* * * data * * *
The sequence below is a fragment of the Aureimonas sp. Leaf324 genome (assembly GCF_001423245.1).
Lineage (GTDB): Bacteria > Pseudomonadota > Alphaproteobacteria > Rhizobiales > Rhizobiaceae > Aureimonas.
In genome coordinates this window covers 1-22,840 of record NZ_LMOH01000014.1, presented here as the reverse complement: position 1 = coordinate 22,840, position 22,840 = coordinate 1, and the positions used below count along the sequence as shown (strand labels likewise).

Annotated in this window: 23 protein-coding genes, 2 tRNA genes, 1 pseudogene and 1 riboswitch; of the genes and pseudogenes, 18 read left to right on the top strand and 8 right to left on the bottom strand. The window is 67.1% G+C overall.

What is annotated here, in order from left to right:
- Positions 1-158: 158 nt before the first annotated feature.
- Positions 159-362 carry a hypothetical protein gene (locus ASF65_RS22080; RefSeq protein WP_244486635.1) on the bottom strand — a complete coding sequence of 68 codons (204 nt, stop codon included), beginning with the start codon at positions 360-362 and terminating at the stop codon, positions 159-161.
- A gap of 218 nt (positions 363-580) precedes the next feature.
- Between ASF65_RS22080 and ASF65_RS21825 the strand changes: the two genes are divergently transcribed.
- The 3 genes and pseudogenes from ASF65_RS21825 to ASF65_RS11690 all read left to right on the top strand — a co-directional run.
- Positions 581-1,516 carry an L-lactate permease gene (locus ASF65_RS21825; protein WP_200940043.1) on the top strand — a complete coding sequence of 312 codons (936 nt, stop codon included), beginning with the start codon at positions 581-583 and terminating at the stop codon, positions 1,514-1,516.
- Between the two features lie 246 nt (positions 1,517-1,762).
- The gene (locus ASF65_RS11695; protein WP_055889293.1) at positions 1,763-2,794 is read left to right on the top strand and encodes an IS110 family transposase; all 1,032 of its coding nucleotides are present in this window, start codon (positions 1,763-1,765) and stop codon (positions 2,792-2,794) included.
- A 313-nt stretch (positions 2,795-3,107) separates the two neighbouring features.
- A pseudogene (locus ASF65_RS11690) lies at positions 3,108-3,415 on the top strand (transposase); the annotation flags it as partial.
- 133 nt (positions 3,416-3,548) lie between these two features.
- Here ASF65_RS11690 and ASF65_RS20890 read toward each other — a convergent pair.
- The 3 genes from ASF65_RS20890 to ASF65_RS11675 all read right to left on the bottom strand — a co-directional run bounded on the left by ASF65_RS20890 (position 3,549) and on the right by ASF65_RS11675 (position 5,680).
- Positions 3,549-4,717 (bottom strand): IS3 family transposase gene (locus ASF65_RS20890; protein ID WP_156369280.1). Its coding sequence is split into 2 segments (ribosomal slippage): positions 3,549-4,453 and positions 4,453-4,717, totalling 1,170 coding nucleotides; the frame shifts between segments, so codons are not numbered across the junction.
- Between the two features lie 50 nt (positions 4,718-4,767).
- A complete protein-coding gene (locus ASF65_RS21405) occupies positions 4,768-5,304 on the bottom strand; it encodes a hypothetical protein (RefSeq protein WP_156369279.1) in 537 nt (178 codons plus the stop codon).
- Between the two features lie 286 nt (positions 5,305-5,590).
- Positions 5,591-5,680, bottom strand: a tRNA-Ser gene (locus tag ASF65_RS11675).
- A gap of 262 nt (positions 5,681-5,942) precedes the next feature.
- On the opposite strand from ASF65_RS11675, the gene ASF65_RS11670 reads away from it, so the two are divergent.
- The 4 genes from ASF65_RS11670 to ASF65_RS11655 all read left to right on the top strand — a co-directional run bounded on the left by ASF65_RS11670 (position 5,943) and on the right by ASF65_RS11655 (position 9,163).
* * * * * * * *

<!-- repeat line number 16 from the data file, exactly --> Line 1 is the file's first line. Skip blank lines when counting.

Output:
- 133 nt (positions 3,416-3,548) lie between these two features.